Marystown Shipyard Families Alliance wonders where to go from here
Marystown Shipyard — Transcontinental Media file photo
After years of working and hoping, all Bernadine Bennett can do now is shake her head in frustration and wonder where to go from here.
Bennett is the daughter of a former Marystown Shipyard worker who died decades ago from lung cancer. She’s also co-chairwoman of The Marystown Shipyard Families Alliance.
The alliance was formed in 2006 as a lobby group for former yard workers who’ve developed health problems they suspect are connected to their time working.
It’s been a long, tough, battle at times, said Bennett.
“We thought we were getting ahead and getting ahead — and really today we’re no further ahead,” she said.
The Brian Tobin administration privatized the shipyard in the late 1990s, but it inked a deal to cover the cost of all environmental issues that existed up to the time of the sale.
In 2002, Peter Kiewit and Sons bought it. As part of that deal, the government agreed to continue covering those environmental liabilities, and lead paint was removed in 2009.
In 2010, the Department of Innovation, Trade and Rural Development said the environmental indemnity agreement (EIA) is limited to “physical assets” at the shipyard.
Workers have been seeking compensation for their ailments since the 1990s.
For more than two years, Bennett’s group has been waiting on the results of a report commissioned by the Workplace Health, Safety and Compensation Commission (WHSCC). That report was billed as a tool to help adjudicate compensation claims by former yard employees.
So far, the WHSCC has processed 38 claims from Marystown and approved 12. Some are still in the process of being adjudicated.
But when the alliance finally got a copy of the report last March, both it and its medical adviser rejected the document.
The alliance wanted a report specific to Marystown that dealt with the issue of multi-chemical exposure. What it got was a compendium of health science research from shipyards around the world.
The group has long argued that Marystown is a special case because of the high volume of work, and consequently chemicals, that went through the yard in its heyday.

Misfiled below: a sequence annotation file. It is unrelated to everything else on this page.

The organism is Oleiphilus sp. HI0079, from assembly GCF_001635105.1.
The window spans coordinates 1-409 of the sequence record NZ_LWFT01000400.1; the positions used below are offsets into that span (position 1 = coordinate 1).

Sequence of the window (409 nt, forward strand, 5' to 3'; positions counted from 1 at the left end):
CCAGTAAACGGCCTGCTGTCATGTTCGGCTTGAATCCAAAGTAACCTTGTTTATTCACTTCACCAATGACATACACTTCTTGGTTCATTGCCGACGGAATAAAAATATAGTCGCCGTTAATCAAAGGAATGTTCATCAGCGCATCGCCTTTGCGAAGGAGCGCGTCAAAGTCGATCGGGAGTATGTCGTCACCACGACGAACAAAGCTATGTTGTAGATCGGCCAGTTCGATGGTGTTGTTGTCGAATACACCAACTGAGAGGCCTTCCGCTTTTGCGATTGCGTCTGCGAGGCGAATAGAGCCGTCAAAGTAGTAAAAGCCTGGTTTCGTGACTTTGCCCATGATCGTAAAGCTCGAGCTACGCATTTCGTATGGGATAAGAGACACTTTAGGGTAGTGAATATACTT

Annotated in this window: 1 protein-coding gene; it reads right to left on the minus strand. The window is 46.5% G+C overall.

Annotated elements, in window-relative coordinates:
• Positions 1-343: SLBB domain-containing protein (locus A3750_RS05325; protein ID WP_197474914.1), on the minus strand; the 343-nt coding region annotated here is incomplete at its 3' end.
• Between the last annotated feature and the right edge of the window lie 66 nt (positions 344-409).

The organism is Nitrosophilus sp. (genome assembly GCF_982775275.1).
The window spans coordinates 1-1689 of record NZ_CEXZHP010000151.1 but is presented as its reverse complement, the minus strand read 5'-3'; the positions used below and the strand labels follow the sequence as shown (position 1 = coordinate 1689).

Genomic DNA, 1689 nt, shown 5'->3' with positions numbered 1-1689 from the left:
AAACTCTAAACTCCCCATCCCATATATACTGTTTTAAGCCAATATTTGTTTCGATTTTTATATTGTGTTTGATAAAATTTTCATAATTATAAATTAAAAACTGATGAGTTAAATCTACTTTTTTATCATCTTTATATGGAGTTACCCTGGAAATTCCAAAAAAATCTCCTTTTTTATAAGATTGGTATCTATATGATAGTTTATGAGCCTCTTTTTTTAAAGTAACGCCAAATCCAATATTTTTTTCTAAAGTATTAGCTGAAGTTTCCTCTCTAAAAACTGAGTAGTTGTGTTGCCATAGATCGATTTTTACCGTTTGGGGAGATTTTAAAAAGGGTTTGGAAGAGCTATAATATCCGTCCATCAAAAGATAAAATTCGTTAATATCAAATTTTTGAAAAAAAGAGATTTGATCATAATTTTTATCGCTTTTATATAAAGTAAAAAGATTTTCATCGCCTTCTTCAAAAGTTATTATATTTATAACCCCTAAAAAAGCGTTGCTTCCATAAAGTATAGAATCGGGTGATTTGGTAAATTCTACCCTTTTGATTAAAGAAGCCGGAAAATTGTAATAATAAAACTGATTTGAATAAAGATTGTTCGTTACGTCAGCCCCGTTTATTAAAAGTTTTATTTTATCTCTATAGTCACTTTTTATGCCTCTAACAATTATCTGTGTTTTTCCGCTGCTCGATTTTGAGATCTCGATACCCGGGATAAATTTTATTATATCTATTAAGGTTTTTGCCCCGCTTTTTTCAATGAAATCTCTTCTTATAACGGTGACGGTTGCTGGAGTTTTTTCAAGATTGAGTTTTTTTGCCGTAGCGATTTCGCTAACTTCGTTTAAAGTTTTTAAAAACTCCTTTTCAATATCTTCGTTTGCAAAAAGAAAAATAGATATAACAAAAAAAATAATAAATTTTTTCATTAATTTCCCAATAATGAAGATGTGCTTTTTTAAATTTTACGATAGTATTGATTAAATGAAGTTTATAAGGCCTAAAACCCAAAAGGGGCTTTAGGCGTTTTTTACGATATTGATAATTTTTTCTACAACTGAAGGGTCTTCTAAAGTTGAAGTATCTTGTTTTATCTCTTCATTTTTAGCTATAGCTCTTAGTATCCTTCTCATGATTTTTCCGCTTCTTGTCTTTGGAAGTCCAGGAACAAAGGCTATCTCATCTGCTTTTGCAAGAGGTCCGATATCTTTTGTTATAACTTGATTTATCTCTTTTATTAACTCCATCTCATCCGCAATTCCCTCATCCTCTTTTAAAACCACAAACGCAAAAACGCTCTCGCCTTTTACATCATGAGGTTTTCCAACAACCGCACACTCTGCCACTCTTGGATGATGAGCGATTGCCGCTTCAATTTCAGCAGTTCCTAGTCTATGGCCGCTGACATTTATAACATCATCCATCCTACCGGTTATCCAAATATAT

Some of the work before the 1980s was also done inside without modern precautions, both factors that compound exposure to chemicals.
In a previous interview with The Telegram WHSCC CEO Leslie Galway defended the report, stating it will be valuable as the commission evaluates claims from shipyard workers in the province.
“We felt we needed to have the information from peer-reviewed science on the incidence of cancer in shipyard workers and use this scientific information to assist our adjudicators when adjudicating claims from Marystown,” said Galway at the time.
“The beauty of an international study is it takes in a huge amount of cancer information and relates it to the exposures that are quite typical in shipyards around the world.”
To be so completely disappointed with that report was a tough pill to swallow, said Bennett.
“We’ve worked very hard for six years. Anything we have said publicly ... has been said based on documentation. Like I said, we don’t pull things out of thin air. What we say is truth — and we can back it up.
“What we talk about in terms of science to support our claim of multi-chemical exposure is science — red seal, peer review, accepted, science. So to have a compensation board and a government not act on that ... and to put smoke-screens in place to delay us is very frustrating for us and for our families,” she said.
This issue has also made its way recently to the House of Assembly.
Liberal Leader Dwight Ball brought it up and got into a back and forth with Paul Davis, minister responsible for Service NL.
Bennett said she’s glad the issue was brought up publicly, but wondered if anything will come of it.
The next step for alliance members will be to collect their thoughts over the summer. They plan to hold a public meeting in the fall to update their members on their progress.
“Just to let our families know. For nobody else’s sake only these workers and our families ... we certainly need to gather everybody together every couple of years and let them know what work’s been done — on either side,” said Bennett.
“And where do we go from here?”
With files from The Telegram